A road and a forest: conceptions of in-class and out-of-class learning in the transition to study abroad

Mayumi Kashiwa, Phil Benson

    Research output: Contribution to journalArticlepeer-review

    4 Citations (Scopus)

    Abstract

    Adopting an ecological perspective on context in second language learning, this study investigated the ways in which a group of Chinese students reconceptualized and reconstructed their learning environments in the first 3 months of study abroad in Australia. Focusing on the students' conceptions of the relationship between in-class and out-of-class learning, the study identified a shift from a view that the two contexts were separated in study at home to a more integrated view in study abroad. However, this was a variable process, with some students adapting more quickly than others and some barely changing their conceptions at all. The study also found a relationship between students' awareness of the affordances of the study abroad setting and their agency in creating opportunities for out-of-class learning. It is suggested that teachers can help enhance study abroad participants' awareness and agency by allocating class time to discussion of their out-of-class learning experiences and by connecting classroom instruction to the world beyond the classroom.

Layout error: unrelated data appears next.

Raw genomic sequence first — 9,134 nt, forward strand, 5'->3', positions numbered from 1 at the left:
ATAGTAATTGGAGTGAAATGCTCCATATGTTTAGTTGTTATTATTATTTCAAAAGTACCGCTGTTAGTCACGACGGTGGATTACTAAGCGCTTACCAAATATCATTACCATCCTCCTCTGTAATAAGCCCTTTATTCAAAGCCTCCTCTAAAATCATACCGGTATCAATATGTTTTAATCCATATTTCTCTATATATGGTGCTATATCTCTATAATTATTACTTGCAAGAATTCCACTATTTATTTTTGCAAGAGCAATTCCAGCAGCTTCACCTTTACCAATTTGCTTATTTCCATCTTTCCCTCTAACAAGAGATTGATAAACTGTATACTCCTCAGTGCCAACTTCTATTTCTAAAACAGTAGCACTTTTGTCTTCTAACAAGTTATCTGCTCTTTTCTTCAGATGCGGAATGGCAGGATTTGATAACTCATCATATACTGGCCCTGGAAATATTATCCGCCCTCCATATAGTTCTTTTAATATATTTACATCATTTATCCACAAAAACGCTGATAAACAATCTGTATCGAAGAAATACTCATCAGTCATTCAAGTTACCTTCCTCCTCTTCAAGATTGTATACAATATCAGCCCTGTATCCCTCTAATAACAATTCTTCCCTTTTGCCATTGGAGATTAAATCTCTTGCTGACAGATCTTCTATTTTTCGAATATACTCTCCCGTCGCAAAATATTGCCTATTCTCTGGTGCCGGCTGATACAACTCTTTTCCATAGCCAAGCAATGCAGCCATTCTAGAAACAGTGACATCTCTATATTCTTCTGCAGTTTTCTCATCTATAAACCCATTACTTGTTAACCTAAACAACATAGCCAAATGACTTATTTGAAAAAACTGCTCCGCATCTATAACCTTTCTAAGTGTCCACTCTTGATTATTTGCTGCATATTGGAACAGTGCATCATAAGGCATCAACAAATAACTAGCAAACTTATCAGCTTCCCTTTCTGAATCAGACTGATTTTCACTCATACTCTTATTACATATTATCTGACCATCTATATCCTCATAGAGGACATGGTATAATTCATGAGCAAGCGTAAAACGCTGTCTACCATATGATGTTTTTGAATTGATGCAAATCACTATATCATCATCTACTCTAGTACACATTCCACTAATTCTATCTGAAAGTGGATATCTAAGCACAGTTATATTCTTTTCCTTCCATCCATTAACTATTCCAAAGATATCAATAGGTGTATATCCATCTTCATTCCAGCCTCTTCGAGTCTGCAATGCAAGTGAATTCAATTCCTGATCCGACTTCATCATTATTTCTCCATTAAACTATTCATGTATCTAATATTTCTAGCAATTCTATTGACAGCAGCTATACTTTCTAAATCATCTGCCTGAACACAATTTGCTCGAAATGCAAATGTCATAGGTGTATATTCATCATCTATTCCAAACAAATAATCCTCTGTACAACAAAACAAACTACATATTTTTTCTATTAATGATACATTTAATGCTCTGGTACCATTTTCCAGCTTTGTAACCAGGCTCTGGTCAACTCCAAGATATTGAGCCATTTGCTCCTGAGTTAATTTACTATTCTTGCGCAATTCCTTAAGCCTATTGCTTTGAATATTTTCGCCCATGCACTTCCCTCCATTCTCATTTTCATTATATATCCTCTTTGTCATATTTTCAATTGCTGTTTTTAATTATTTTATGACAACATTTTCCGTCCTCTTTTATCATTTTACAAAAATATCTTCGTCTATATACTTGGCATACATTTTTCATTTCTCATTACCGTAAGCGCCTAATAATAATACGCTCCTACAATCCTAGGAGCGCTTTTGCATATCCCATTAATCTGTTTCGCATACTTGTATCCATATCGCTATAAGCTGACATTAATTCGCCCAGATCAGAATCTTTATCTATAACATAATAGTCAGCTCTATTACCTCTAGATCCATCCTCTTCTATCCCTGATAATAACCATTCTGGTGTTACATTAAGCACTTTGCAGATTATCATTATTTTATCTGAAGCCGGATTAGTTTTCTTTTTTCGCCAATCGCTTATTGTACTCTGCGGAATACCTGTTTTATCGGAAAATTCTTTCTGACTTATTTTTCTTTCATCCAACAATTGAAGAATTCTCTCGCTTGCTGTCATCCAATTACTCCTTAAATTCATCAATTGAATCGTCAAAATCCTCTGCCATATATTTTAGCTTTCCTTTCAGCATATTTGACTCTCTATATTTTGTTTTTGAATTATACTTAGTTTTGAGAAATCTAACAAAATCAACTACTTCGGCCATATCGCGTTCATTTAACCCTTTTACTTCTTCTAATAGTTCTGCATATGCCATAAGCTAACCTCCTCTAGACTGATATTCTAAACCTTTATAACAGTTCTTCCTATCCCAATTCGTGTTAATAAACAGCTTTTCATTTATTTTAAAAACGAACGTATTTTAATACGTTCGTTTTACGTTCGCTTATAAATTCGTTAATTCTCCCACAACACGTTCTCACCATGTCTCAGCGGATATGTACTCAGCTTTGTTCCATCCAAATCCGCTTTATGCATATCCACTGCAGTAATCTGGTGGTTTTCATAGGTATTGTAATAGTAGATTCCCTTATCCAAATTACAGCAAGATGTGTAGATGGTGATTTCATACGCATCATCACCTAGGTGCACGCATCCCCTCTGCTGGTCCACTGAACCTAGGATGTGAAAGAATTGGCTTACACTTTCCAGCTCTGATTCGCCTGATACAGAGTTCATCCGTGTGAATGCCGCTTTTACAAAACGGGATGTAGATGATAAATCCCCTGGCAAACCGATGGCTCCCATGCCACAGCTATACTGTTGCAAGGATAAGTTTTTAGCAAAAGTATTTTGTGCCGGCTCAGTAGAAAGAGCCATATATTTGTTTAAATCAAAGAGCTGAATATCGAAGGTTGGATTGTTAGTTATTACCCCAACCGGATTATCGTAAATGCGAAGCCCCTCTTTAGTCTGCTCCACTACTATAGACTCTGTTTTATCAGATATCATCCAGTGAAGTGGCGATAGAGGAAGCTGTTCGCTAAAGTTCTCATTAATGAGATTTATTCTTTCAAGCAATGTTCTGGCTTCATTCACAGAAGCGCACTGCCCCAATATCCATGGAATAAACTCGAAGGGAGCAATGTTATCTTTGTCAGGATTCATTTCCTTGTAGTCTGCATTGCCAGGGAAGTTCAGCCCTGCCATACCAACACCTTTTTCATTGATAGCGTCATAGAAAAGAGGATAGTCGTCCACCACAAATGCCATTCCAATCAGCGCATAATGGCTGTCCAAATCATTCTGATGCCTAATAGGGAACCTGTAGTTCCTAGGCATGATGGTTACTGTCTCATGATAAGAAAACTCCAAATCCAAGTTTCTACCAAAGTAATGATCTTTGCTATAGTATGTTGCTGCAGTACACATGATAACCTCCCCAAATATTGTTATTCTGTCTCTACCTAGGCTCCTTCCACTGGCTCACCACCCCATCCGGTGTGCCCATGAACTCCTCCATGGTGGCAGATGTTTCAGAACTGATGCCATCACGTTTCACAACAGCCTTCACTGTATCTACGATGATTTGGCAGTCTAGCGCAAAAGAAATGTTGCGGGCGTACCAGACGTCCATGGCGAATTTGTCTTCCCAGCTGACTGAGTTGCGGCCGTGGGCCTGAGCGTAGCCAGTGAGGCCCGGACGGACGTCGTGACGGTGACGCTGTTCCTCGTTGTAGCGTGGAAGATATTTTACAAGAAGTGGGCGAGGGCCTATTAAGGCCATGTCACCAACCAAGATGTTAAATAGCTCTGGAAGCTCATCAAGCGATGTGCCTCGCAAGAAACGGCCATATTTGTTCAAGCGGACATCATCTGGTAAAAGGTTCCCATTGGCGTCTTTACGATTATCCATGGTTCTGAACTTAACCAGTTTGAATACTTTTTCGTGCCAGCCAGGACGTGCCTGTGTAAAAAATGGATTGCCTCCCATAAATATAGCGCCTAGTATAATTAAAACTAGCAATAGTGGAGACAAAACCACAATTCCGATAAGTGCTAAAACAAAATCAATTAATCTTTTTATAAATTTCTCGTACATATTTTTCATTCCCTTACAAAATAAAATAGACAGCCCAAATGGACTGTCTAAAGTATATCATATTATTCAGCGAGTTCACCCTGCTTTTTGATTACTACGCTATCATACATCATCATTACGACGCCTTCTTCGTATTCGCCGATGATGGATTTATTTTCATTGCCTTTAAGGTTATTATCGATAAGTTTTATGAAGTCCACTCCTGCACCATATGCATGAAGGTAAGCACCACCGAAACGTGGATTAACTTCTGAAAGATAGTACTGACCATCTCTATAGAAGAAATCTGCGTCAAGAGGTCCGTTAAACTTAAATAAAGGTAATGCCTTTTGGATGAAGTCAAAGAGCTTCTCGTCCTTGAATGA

Original languageEnglish
    Pages (from-to)725-747
    Number of pages23
    JournalTESOL Quarterly
    Volume52
    Issue number4
    Early online date2017
    DOIs
    Publication statusPublished - Dec 2018

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